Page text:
James Treat to Mirabeau B. Lamar, February 15, 1840

Page 2

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James Treat to Mirabeau B. Lamar, February 1840

2.  

By my late advices, up to 8th inst it will be Seen,


how I then stood with the Govrnt or the Secretary of State.


It is now pretty obvious, that the vaccilating [sic] course


of the Secretary, and his determination one day,


varied, or changed, the next, all have had their


origin in the desire of this Gentleman to avoid any


official contact with me as your recognized Agent,


hence, the notice taken of the omission of my


credentials (altho' this was rather to have been


anticipated under all the circumstances of the case)


and hence, after assenting to the plain suggestion


of considering Mr Pakenham's Letter, which as


proposed, would have been an official com-


munication to the Secretary of Stateassuring him


that he Mr P was entirely satisfied with the


validity of my appointment and that any thing


I might propose, within the limits of my


instructions would in his opinion be ratified,


by your Govrmt, if adopted & ratified here-whilst


I was led to suppose that this assurance from Mr P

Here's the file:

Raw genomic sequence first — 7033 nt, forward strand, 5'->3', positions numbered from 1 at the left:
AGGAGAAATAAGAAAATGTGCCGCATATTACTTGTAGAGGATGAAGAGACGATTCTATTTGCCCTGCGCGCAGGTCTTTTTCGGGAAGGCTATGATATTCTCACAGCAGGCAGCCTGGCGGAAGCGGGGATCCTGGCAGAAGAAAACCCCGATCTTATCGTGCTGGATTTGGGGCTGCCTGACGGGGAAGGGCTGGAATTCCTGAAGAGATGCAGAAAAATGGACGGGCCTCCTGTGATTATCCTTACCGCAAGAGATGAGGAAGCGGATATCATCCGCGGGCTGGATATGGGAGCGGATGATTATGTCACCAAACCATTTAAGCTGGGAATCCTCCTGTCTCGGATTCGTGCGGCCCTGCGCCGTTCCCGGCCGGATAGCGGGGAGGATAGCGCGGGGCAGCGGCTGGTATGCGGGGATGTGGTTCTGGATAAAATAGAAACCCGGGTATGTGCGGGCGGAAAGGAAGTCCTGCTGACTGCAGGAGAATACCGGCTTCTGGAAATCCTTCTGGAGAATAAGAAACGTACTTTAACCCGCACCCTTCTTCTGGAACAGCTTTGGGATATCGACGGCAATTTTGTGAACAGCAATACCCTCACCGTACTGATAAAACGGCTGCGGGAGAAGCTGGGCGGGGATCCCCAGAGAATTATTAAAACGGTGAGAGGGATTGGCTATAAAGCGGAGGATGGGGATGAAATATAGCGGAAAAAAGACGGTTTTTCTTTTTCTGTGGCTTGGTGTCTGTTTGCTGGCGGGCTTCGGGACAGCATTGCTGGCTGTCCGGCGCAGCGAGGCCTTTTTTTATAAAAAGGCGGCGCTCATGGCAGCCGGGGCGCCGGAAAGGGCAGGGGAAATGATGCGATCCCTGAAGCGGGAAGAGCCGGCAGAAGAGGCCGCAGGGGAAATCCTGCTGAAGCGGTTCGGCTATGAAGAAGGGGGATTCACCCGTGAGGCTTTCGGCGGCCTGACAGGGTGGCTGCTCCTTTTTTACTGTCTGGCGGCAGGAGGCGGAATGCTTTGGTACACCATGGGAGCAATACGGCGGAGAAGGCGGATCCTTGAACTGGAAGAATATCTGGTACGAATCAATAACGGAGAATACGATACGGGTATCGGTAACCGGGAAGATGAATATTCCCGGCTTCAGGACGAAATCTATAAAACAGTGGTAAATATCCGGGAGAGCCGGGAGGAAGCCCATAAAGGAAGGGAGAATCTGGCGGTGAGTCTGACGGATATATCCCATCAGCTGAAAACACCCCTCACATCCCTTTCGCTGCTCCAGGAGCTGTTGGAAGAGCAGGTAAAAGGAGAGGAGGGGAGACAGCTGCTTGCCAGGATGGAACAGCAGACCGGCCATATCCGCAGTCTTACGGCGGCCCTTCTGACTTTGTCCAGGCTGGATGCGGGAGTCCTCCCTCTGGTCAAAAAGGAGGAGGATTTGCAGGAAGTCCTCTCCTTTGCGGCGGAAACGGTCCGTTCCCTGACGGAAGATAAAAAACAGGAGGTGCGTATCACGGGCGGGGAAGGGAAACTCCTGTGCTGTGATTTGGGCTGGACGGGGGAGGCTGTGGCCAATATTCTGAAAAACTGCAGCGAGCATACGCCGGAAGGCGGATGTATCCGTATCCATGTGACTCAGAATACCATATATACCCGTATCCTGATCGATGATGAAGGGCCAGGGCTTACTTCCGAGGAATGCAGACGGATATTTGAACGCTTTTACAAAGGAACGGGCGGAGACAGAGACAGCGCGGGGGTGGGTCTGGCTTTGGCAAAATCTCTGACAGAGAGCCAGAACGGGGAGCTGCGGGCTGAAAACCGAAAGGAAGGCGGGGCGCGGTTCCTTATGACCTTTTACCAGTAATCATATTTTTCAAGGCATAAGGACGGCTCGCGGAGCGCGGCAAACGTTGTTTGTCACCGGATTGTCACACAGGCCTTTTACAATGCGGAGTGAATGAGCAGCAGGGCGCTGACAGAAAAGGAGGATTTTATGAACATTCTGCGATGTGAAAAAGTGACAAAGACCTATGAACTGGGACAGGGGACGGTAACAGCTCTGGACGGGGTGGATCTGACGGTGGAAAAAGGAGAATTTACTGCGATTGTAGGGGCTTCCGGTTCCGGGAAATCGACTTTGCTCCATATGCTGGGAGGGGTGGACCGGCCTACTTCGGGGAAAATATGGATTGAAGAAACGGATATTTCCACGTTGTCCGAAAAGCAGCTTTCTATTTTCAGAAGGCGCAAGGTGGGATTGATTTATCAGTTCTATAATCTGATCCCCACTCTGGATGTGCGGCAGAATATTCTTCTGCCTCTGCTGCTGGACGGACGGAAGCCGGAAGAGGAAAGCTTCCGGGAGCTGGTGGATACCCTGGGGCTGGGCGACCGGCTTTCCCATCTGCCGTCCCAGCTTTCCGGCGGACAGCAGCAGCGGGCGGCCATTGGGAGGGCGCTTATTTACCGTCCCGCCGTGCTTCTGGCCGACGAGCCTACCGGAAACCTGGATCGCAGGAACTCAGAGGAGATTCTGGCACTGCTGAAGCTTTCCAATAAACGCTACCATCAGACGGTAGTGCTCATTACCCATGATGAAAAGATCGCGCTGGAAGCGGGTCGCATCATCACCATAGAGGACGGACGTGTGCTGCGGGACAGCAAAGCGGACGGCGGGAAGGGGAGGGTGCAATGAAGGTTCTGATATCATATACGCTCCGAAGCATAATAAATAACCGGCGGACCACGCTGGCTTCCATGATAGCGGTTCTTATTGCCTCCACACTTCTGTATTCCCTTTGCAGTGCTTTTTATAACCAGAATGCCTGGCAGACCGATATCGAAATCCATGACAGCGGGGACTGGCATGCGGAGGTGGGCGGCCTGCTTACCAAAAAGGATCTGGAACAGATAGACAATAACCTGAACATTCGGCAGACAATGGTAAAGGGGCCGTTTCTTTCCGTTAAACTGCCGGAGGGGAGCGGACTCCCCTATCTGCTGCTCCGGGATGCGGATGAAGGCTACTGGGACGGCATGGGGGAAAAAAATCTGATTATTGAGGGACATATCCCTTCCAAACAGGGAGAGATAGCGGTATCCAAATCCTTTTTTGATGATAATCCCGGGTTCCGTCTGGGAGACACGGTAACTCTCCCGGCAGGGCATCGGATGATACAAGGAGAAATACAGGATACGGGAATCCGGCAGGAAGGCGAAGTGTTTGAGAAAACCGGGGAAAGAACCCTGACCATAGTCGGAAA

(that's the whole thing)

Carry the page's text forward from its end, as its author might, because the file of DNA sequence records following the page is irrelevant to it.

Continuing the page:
would be amply sufficient to relieve me from the


want of my credentials, until they should arrive[.]


It resulted, at the next interview, that the Secretary


seemed to expect that Mr P was prepared to bind


his Govmt to the ratification of any arrangement,


all no doubt to avoid the responsibility of meeting


me. A sort of arrangement was then proposed


by Mr P that my communications to the Secretary


should go through Mr P who would be responsible,


or vouch for them, as we progressd in the business.

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James Treat to Mirabeau B. Lamar, February 15, 1840. Correspondence with Mexico, Texas Secretary of State records, Archives and Information Services Division, Texas State Library and Archives Commission.

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